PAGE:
Like a 1970's Roy Oxford...only worse

Trip Start Feb 26, 2010
Trip End Feb 26, 2011

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Where I stayed
Golden Lily Guest House

Flag of Myanmar  ,
Wednesday, July 14, 2010

We had had a great night's sleep, we used the duvet the room was so cold. We had our free breako then booked another night bus that evening to go to Kalaw to do some more trekking, we were told this would take 12 – 14 hours and would leave at 4pm.

We were aching from the climbing the previous day but decided to persevere and climb Mandalay Hill, Mandalay’s highest point at 760ft high. There were a couple of motorbikes outside who offered to take us for 5,000 Kyat however we stuck to our guns and said unless it went down to 1,000 each we would walk. There was no agreement so we decided we would walk. After about 5 minutes the motorbikes pulled up and we agreed 1,000 Kyat per bike. It turned out to be about 10k so we were very relieved that our aching legs were spared the walk. Mandalay Hill however has a covered walkway so you never know how high you are or how far it is to go. It seemed to take forever to get up there, Erica was nearly ready to pack it in when what turned out to be 1/2 of the way up we found a road with loads of motorbikes dropping people off (apparently though this road was built with forced labour). Anyway we saw lots of shrines that had Buddha relics and things in on the way up but I for one am shrined and templed out. The views from the top were amazing stretching out to the Shan hills. Perhaps the biggest thing you can see from the top of Mandalay Hill is the Royal Palace, the next biggest is probably the prison, its huge!

By the time we descended we were knackered so we got a lift off a passerby for 3,500 Kyat but we didn’t really have too many options, we definitely weren’t walking! We got dropped off at a locals bar round the corner where they sold the draft beer for 500 Kyat per pint instead of 2,500 per bottle. We sat and watched a subtitled version of a James Bond film laughing and joking with the old boys in the boozer in our usual sign language way. We were asked by one guy if we would take his 3 month old daughter home to the UK, you do not know how to act though in those instances. Anyway with all the confusion with no English speakers in the bar we had a bit of a set too in the end as our change disappeared but we got it eventually with huge apologies still it felt a little uncomfortable but it was a point of principle as always (the actual change was probably about 20p but then again that is the cost of a pint in that bar). The other thing noticeable in the bar was that the guys order a beer and a bottle of whiskey then top up their beer with the whiskey so they drink less, it is cheaper and they get more drunk. Good skills Mandalay boys!! Oh and every table comes with a waste bin at the side so they can all spit their betel in to it after a good chew.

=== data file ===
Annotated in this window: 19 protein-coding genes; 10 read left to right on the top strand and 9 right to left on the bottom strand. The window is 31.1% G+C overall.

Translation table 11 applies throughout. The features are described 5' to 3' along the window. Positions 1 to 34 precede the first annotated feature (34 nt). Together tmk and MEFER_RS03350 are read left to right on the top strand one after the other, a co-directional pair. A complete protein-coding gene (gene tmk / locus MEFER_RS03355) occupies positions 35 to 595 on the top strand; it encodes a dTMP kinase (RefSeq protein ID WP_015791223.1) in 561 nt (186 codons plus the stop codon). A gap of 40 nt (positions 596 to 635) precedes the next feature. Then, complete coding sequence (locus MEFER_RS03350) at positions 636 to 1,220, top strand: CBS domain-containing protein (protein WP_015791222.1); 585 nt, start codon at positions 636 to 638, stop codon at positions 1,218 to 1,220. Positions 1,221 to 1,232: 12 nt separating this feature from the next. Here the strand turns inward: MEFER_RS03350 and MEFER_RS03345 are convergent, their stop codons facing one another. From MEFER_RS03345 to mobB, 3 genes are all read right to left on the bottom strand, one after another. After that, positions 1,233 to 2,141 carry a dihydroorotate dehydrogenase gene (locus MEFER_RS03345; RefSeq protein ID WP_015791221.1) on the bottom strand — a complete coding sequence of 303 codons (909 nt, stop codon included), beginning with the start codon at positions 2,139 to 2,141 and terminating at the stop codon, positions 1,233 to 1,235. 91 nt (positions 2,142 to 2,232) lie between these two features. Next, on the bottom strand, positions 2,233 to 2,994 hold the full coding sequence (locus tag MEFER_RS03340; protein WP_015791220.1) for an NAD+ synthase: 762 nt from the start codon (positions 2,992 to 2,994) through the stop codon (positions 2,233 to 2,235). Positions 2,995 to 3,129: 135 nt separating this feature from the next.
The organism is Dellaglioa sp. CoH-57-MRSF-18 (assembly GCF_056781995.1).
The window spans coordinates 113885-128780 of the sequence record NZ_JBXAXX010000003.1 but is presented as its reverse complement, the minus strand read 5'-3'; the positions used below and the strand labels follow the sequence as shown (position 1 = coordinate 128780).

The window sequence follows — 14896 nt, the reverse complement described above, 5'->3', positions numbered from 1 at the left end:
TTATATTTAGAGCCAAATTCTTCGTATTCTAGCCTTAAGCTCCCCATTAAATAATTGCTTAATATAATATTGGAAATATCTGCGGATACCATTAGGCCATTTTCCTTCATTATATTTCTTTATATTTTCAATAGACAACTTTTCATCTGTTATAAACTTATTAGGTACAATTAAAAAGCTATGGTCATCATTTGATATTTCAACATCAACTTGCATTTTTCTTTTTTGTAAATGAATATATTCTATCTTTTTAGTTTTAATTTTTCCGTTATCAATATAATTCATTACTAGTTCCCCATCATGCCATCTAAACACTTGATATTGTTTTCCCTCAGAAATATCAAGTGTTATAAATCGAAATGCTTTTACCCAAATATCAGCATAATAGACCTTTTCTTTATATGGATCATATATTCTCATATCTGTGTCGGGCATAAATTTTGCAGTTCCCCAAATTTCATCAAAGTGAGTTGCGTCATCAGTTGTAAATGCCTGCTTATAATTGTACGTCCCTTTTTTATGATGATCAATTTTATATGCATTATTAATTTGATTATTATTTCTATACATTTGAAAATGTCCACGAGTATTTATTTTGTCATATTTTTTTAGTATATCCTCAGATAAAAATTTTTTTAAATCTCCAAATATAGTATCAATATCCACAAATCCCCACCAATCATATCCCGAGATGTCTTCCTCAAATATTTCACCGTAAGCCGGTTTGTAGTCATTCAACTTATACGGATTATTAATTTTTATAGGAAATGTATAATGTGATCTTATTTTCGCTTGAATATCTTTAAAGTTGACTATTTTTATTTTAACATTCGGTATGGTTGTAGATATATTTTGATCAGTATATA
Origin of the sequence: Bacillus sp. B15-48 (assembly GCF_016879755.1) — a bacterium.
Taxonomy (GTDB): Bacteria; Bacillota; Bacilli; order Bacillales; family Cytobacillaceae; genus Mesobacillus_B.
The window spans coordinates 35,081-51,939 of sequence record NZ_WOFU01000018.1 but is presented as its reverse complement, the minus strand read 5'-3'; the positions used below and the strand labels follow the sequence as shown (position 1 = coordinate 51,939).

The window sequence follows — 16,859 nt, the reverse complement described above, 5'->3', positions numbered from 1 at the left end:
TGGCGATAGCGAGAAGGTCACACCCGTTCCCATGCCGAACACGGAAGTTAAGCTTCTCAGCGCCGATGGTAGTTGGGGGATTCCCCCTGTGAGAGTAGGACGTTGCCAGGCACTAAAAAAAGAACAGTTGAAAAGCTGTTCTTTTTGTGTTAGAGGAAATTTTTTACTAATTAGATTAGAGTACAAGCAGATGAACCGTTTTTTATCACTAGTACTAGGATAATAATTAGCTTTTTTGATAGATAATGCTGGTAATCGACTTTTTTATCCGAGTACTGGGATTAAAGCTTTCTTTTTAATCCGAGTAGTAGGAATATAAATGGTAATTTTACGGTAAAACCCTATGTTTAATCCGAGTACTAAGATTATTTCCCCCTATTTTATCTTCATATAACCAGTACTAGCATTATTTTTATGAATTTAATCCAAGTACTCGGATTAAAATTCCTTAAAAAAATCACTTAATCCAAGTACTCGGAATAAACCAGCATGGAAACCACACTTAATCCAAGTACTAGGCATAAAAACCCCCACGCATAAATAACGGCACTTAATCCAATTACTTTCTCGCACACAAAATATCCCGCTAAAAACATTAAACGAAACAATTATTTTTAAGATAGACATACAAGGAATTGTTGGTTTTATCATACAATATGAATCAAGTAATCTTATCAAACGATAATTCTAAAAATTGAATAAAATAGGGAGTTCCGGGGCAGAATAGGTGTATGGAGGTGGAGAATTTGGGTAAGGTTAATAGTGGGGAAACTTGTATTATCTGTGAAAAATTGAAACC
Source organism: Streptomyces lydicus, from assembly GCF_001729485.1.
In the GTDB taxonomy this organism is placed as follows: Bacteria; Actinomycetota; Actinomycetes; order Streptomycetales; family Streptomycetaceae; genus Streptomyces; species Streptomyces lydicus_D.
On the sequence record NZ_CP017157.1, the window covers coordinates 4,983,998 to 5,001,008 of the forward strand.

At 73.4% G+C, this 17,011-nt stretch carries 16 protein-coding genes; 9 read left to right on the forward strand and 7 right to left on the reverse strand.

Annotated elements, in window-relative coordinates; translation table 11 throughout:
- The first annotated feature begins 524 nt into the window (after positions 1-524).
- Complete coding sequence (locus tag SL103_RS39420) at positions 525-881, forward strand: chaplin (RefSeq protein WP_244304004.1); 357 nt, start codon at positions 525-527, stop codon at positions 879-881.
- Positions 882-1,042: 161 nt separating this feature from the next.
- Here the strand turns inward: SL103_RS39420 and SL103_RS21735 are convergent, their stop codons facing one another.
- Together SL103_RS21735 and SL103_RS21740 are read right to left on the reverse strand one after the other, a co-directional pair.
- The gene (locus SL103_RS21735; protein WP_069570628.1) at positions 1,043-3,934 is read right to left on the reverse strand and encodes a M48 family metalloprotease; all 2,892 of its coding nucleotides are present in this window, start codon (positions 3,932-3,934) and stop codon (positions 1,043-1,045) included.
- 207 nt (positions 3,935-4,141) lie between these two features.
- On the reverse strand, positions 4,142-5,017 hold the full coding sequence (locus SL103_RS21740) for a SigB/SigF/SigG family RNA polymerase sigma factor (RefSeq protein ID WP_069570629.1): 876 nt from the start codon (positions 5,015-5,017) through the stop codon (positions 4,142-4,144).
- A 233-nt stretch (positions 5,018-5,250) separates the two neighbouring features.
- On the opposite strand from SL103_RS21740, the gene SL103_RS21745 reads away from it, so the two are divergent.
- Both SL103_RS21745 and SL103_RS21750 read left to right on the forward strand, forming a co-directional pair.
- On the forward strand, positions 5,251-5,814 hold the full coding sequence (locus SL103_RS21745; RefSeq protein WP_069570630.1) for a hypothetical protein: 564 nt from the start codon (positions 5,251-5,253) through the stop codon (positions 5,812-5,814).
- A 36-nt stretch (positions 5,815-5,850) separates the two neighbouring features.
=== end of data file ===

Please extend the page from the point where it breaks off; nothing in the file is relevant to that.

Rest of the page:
We got back to the hotel to wait for the bus and enquired about whether our friends were still there or if they had checked out.  Interestingly and worryingly the owner told us that Lionelle and Shilpa had gone back to Yangon (they were supposed to be doing the circuit like us) and Rodriguez had gone to the chemist as he was very ill, Andrew also hadn’t been feeling the best throughout the day so we weren’t looking forward to the long bus ride.  Whatever happened to Lionelle and Shilpa will remain a mystery.

Our pick up arrived from the hotel and we had a dinner of a bag of crisps each (added to no lunch) then sat bouncing about it the back of a van for about 30 minutes noticing that pedal power is still more popular than engines here, it is so different!

When we arrived at the bus station we were a little shocked, the air-conditioned bus with reclining seats turned out to be, well a bit like a Roy Oxford from the 70’s. We couldn’t both sit on the seat it was that narrow, the seats didn’t recline and the windows had to be wide open all the way as there was no air con. It is fair to say this was not up to the standards of the first bus (yes the journey we described as hell). The less said the better really, obviously Erica slept the whole way, I didn’t sleep. The single track road was full of hairpin bends and we were always stuck behind the timber lorries that are sickeningly just everywhere.
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